In one of his final significant film appearances, Reed played Adam Sandler’s nemesis, the tyrannical and bullying Coach Red Beaulieu, in the 1998 comedy The Waterboy.
In 1959, Reed married Priscilla “Prissy” Mitchell. They couple remained together until Reed’s death 49 years later. With Reed’s own troubled early family life, much has been made of this tender and affectionate union that endured nearly half a century.
While his public persona was occasionally that of a raucous country wild child, this perception was largely drawn from his music rather than the man himself — the legacy of tracks like Alabama Wild Man (which briefly become Reed’s geographically inaccurate nickname), Amos Moses, and When You’re Hot You’re Hot. According those who knew Reed best, his personality was far closer to the avuncular Cledus Snow than an Alabama Wild Man.
Reed, who served a brief stint in the army in the late 50s and early 60s, became a passionate advocate of veteran’s issues later in life. Reed’s final album, The Gallant Few, was recorded in early 2008 and proceeds from the album were intended to raise money for wounded veterans.
Few modern artists have left as much as of a legacy as Jerry Reed. Beyond a handful of classic and unforgettable country songs, this innovative and ambitious guitar player changed the way country music sounded and drastically expanded the possibilities of country guitar. Simultaneously, while no one would ever consider Reed’s film and television career high art, he leaves behind a host of memorable lines and unforgettable characters. As Jerry Reed takes that final ride “East Bound and Down” we wish him well. The man and his music will be missed.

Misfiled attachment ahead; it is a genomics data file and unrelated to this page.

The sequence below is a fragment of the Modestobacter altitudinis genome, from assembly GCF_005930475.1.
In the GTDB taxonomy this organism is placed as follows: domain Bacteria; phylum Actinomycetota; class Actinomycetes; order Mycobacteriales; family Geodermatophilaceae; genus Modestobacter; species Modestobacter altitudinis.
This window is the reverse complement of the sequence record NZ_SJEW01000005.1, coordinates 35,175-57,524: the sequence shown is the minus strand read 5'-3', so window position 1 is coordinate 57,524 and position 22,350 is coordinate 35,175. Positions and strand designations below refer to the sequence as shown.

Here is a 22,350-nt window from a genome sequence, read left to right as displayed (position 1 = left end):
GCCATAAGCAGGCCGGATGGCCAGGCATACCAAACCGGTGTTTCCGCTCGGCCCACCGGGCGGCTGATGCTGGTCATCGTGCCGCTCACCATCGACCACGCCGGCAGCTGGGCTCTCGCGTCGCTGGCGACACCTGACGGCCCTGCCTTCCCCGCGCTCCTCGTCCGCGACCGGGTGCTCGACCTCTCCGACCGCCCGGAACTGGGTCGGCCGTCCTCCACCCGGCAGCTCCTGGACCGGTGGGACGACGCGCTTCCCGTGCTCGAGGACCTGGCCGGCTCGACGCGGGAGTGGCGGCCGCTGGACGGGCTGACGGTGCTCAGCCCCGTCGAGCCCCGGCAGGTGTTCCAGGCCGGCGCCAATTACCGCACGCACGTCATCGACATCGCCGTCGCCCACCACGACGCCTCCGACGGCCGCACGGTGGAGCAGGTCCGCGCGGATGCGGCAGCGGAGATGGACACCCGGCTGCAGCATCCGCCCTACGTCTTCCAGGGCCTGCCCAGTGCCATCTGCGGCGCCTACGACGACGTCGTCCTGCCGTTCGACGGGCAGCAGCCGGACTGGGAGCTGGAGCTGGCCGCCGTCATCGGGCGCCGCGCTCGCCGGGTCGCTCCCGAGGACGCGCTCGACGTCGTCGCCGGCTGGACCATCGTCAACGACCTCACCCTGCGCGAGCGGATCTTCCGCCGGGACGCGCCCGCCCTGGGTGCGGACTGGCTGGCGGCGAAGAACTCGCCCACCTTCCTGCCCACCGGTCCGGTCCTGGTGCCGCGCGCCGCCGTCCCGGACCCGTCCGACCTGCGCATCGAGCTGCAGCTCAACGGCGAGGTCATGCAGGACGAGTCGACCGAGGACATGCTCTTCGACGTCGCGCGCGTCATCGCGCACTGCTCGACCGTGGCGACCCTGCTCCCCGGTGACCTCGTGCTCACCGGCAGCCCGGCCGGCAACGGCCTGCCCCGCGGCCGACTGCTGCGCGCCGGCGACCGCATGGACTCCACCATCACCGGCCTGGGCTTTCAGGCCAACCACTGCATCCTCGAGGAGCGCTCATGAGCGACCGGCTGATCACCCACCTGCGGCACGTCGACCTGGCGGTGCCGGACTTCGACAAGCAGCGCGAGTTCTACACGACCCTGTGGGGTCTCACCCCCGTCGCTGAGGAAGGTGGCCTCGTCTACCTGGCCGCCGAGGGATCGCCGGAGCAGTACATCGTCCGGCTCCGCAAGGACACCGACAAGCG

Essential Jerry Reed Discography
* The Unbelievable Guitar and Voice of Jerry Reed (1967)
* Alabama Wild Man (1968)
* Jerry Reed Explores Guitar Country (1969)
* Georgia Sunshine (1971)
* Me and Jerry (1971) – Duet album with Chet Akins.
* When You’re Hot You’re Hot (1971)
* Tupelo Mississippi Flash (1974)
* Red Hot Picker (1975)
* East Bound and Down (1977)
* Man With The Golden Thumb (1982)
* Old Dogs (1998) – As part of The Old Dogs.
Essential Jerry Reed Filmography
* The Johnny Cash Show, Episode 1.3 (1969) TV
* The Jerry Reed When You’re Hot Your Hot Hour (1972) TV
* The New Scooby Doo Movies, “Phantom of the Country Music Hall” (1972) TV
* W.W. and the Dixie Dance Kings (1975)
* Gator (1976)
* Smokey and the Bandit (1977)
* High Ballin’ (1978)
* Hot Stuff (1979)
* Smokey and the Bandit II (1980)
* What Comes Around (1986)
* Bat*21 (1988)
Jerry Reed performs “Amos Moses”
Sources: CNN, Country Music Magazine (October 1979), Encyclopedia of Country Music, The Internet Movie Database, Jerrypedia, The Tennessean (obituary), Wikipeida.